We can say the two players dispute one of the sharpest lines in the game, with Sokolov as White offering a promising piece sacrifice as early as Move 13. Black is wise to refuse, as 13…bxc4? 14. Qa4+ Kd8 (Ke7 15. Qb4+ and 16. Qxb7) 15. Qa5+ Kc8 16. Ra4! looks like a winning attack.

Shirov is incapable of passive defense, and things only get woollier on 14. Nxb5!? axb5 15. Bxb5+ Kd8 16. Rxa8 Bxa8 17. Qa4 Bd6! (Bxg2 18. Qa7 Bd6 19. Nxf7+ Qxf7 20. Qxf7 Rf8 21. Qxe6 Bb4+ 22. Ke2 Bf3+ 23. Kd3 Bxh1 24. Qb6+ and White’s attack is too strong) 18. Nc4 (Qxa8!? Bxe5 19. dxe5 Qxe5+ 20. Be2 Ke7, and somebody probably has a slight edge) Bc7 19. Qxa8 Qg5! (see diagram).

Black hits the bishop on b5 and also threatens check at c1. In the next tactical frenzy, neither rook will survive, and Sokolov’s king (barely) finds shelter at h3. Shirov jettisons his rook because 22…Rf8? would lose to 23. Nc6+ Nxc6 24. Qxc6 Ke7 (Kc8 25. Qa8+ Bb8 26. Bc6! Kd8 27. Qxb8+ Ke7 28. Qb4+ Kf6 29. Qxf8) 25. Qxc7+.

Remarkably, on 26. Kg4 Qxd4+ 27. Kh3 Qb6, material is once again dead even, but White keeps things razor-sharp with 28. Qc8! (the queen is vital to Sokolov’s hopes, as 28. Qxb6 Bxb6 29. f3 Kf6 30. Bd3 Nd7 31. Ng6 looks drawish) Qxb5 29. Qxc7+ Nd7 30. Ng6+.

Black’s more exposed king costs Shirov in the end: 34. Qb2+ e5? (Ne5 leaves the Black king less vulnerable to checks) 35. Qb6+ Kg7 36. Kg3 Qc4?! (Ng5 37. h3 Ne4+ 38. Kh2 Ng5 looks tougher) 37. Qg6+ Kf8 38. Qf6 Kg8 39. Ng6 e4 40. Nf4 exf3? (the final mistake, but Black faces a grim ending on 40…Kf8 41. Ne6+ Ke8 42. Ng7+ Kf8 43. Nf5 exf3 44. gxf3 Qc5 45. Qg7+ Ke8 46. Qg8+ Qf8 47. Qxf8+ Kxf8 48. f4) 41. Ne6, and Black can only stop mate on g7 by giving up the queen; Shirov resigned.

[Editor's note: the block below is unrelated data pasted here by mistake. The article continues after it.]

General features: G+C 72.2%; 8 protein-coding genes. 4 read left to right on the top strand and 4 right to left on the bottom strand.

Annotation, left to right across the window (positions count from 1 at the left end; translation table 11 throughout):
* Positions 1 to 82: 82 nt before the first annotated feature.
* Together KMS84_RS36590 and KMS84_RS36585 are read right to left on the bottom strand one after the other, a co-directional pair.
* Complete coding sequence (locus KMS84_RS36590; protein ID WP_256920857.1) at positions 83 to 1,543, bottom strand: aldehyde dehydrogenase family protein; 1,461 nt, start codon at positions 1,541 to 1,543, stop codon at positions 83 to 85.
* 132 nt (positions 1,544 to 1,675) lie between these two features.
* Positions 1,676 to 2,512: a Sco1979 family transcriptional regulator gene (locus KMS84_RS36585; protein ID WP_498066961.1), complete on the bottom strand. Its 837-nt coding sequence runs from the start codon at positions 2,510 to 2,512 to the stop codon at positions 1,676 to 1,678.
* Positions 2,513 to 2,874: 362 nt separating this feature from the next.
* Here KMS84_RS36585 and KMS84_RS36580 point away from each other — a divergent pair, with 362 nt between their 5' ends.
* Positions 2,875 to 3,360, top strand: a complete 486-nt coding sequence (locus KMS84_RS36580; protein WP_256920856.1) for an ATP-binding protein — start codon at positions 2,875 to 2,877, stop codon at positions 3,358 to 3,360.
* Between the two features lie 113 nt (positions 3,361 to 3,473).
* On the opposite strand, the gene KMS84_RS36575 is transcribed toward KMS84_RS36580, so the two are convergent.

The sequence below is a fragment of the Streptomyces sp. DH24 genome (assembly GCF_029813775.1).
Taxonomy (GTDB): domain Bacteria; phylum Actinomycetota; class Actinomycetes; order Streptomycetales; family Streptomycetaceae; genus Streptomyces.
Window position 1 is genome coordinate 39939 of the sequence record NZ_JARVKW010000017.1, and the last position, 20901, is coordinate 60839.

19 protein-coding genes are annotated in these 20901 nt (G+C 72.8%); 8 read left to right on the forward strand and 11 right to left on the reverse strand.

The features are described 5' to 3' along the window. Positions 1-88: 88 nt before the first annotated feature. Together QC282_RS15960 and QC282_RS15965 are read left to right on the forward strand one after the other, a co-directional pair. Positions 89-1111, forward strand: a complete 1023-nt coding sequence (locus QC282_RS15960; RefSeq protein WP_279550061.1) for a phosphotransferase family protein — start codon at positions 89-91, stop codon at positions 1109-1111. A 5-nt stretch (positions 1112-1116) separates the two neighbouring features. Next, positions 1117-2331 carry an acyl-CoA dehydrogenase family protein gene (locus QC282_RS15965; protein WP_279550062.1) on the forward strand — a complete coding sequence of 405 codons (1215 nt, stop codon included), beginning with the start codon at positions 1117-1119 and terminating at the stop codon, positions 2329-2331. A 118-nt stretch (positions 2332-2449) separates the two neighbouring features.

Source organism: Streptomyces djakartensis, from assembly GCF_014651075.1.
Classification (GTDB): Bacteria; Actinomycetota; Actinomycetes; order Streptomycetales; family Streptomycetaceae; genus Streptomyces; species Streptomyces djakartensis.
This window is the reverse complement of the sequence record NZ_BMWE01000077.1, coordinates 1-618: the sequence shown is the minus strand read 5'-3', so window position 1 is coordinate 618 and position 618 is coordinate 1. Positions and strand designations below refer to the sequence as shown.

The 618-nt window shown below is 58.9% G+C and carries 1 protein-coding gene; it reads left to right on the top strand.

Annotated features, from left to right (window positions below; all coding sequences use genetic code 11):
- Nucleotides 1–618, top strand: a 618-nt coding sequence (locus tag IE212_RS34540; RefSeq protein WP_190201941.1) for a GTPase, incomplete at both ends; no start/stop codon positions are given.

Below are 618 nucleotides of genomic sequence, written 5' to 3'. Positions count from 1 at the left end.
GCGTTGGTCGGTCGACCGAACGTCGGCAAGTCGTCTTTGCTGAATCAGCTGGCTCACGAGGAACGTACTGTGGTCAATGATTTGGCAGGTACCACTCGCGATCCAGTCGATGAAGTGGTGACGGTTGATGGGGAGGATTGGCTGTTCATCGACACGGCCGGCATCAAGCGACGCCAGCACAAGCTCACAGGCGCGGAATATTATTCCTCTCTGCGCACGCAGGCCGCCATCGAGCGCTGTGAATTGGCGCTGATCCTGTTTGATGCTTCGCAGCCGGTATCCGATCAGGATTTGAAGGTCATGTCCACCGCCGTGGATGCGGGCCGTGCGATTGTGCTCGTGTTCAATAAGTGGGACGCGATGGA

HB Global Chess Challenge, Minneapolis, May 2005


1. e4g624. Ng5Nf8

2. d4Bg725. Rxe8Rxe8

3. Nc3d626. Re1Qd8

4. Be3c627. Nf3Bc8

5. Qd2b528. Ne5Bd7

6. a4b429. Bc2Kg8

7. Nd1a530. Nd3Qc7

8. c3Nf631. Rxe8Bxe8

9. f3bxc332. Qe1Kf7

10. bxc3Nbd733. Qe5Qb6

11. Bd3e534. Qh8Nd7

12. Ne20-035. Qxh7+Kf8

13. 0-0d536. h3Qa6

14. Nf2Qc737. Bb3Qb6

15. Bh6Bb738. Ba2Nf6

16. Ng3c539. Qh8+Ke7

17. Bxg7Kxg740. Qg7+Kd8

18. exd5exd441. Qf8Ne4

19. c4Rfe842. Ne5Qb2

20. Nfe4Nxe443. Kh2d3

21. Nxe4Ba644. Nc6+Kc7

22. Rae1Rab845. Qxe8Qg7

23. f4f546. Qb8+Black


Bosna International GM Supertournament, Sarajevo, Bosnia-Herzegovina, May 2005


1. d4d522. Ne5Qc1

2. c4c623. Nxf7+Ke7

3. Nf3Nf624. Nxh8Qxb2+

4. Nc3e625. Kf3Qc3+

5. Bg5dxc426. Kg4Qxd4+

6. e4b527. Kh3Qb6

7. e5h628. Qc8Qxb5

8. Bh4g529. Qxc7+Nd7

9. exf6gxh430. Ng6+Kf6

10. Ne5Qxf631. Nxh4Qd3+

11. a4Bb732. f3Ne5

12. axb5cxb533. Qc1Nf7

13. Bxc4a634. Qb2+e5

14. Nxb5axb535. Qb6+Kg7

15. Bxb5+Kd836. Kg3Qc4

16. Rxa8Bxa837. Qg6+Kf8

17. Qa4Bd638. Qf6Kg8

18. Nc4Bc739. Ng6e4

19. Qxa8Qg540. Nf4exf3

20. Qb7Qc1+41. Ne6Black

21. Ke2Qxh1resigns

David R. Sands can be reached at 202/636-3178 or by e-mail at dsands@washington times.com.